Consultation on possible allergen law changes explores four key areas

San Jamar allergen kit

A culture of transparency and open dialogue between staff and customers would be a more effective approach to allergen practice than blanket labelling laws, it has been claimed.

The government has begun consulting on changing food allergen information laws, seeking information on four possible options.

This includes:

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– Promote best practice (no change in law)

– Add ‘ask the staff’ stickers to packaging staff would have to provide information orally and in writing if asked

– Label food with the name of the food and list allergens

– Label food with name of food, full ingredients list and with allergens emphasised

Industry trade body UKHospitality is involved in the consultations and believes that promoting best practice and open dialogue between customers and businesses about allergens is the best way to ensure transparency and food safety.

Chief executive Kate Nicholls explained: “When it comes to allergen information and food safety, we take our responsibility extremely seriously and we have been working very closely with our members, the government, Food Standards Agency, consumer groups and other stakeholders to promote best practice.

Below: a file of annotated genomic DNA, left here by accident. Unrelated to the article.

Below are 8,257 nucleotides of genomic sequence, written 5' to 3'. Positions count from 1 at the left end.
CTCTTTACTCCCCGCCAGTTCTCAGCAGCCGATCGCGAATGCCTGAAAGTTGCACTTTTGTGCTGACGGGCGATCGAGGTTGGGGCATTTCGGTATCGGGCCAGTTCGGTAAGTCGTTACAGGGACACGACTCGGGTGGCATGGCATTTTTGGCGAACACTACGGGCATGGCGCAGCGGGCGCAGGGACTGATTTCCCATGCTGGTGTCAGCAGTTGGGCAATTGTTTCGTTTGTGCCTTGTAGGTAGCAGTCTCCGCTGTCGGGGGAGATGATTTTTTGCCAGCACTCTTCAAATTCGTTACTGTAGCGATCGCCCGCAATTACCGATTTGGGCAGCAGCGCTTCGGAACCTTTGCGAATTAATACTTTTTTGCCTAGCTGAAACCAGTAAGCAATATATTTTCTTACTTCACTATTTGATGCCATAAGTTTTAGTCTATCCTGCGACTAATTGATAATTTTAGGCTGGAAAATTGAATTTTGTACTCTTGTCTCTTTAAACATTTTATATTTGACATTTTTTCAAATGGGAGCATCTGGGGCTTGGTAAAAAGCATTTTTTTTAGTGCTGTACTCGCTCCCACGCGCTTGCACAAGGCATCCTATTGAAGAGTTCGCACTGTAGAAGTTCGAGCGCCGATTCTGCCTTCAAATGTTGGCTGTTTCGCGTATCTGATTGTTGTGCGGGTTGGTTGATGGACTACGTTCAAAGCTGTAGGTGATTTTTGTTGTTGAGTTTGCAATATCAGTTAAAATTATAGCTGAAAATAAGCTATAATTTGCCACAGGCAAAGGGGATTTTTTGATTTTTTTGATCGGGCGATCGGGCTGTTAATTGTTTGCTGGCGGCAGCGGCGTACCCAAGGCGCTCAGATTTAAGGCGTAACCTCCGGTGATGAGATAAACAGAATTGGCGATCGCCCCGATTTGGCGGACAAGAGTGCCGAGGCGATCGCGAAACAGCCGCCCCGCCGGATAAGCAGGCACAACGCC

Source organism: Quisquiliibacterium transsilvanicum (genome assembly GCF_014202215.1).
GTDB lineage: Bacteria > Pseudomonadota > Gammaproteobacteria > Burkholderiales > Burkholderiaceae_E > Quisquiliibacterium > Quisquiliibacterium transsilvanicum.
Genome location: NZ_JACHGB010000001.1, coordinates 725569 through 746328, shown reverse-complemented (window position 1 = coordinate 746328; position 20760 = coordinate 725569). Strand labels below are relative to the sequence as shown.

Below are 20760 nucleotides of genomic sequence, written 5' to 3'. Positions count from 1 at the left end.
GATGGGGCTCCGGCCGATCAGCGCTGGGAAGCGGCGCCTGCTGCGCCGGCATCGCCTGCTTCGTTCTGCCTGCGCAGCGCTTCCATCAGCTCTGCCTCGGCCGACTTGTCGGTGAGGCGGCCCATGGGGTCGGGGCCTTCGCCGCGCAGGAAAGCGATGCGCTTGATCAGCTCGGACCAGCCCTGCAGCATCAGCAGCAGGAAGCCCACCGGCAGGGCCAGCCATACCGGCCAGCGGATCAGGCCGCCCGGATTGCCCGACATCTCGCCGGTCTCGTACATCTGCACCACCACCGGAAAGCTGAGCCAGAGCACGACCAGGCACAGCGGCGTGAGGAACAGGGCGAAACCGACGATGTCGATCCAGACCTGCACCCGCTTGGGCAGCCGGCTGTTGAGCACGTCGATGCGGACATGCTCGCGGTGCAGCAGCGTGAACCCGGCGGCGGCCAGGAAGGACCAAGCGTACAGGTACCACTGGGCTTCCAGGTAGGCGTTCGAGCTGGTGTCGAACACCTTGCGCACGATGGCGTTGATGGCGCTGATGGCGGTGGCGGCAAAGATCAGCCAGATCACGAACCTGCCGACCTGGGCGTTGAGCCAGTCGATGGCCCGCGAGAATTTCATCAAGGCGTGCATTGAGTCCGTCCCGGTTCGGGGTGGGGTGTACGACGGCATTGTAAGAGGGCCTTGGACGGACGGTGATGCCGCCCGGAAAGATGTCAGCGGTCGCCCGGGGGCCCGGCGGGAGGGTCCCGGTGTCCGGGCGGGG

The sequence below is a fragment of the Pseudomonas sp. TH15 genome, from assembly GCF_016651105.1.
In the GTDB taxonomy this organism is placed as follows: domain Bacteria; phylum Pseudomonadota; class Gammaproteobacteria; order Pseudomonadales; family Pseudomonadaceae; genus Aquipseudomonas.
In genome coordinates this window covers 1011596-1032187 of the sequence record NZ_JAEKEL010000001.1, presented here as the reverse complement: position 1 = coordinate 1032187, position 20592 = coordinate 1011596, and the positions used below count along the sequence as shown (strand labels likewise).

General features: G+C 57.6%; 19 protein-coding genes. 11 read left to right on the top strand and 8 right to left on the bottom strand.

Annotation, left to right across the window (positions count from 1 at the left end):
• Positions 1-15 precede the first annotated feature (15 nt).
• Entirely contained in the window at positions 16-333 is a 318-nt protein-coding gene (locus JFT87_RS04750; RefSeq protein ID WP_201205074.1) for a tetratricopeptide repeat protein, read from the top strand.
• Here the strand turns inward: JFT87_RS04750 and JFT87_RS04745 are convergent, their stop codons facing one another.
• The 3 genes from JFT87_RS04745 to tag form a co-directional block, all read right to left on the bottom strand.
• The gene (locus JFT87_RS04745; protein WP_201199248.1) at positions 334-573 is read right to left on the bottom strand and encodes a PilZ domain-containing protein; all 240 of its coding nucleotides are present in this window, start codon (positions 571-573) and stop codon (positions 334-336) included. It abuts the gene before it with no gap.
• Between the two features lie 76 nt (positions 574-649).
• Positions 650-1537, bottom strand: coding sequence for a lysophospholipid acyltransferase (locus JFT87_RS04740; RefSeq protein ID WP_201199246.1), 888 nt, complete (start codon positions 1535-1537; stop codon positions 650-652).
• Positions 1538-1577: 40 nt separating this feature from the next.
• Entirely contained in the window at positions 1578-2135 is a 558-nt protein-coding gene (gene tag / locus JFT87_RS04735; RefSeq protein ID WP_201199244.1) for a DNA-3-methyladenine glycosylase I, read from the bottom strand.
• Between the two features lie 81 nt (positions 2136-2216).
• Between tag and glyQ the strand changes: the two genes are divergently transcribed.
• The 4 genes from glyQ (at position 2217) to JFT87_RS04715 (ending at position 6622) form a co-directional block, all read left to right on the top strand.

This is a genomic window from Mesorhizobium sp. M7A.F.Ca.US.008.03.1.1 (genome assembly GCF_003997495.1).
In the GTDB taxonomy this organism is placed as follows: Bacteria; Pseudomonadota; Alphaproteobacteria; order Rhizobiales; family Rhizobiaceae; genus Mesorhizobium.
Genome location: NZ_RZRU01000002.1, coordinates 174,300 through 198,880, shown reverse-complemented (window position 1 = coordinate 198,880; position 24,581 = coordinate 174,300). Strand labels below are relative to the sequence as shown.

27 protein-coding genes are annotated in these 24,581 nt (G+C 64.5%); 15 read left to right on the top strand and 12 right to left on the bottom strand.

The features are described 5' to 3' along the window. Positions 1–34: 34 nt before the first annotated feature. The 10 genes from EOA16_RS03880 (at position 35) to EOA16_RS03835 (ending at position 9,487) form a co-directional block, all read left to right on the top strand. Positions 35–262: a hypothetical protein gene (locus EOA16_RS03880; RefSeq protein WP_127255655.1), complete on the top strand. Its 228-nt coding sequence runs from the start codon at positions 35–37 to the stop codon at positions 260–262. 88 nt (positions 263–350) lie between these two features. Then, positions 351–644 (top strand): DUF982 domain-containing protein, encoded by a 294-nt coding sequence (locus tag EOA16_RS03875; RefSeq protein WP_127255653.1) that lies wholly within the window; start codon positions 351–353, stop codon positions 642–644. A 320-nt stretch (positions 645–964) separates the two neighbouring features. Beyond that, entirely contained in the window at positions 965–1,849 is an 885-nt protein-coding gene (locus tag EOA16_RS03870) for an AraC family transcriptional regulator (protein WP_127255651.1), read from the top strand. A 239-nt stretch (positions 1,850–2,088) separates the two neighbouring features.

“As recently as this week UKHospitality has been working with food suppliers and our members to strengthen allergen information and develop consistent industry-wide definitions which go above and beyond legislation. We look forward to responding to the consultation and continued work with stakeholders to find the best, most effective ways to ensure that transparency and safety is promoted, and customers kept safe.”

She said the best way to achieve this is to promote dialogue between customers and staff to ensure that messages get through and that people feel comfortable and confident discussing allergens openly.

“We do not think that a mandatory labelling of all ingredients, or allergen-only ingredients would be the most effective way to keep people safe. There is too great a risk of incorrect labelling and the system would not safeguard against accidental contamination. Additionally, smaller businesses would likely be overwhelmed by any mandatory requirements to label all their food, increasing the possibility of an error.”

Tags : allergen labellingAllergensComplianceUKHospitality
Andrew Seymour

The author Andrew Seymour

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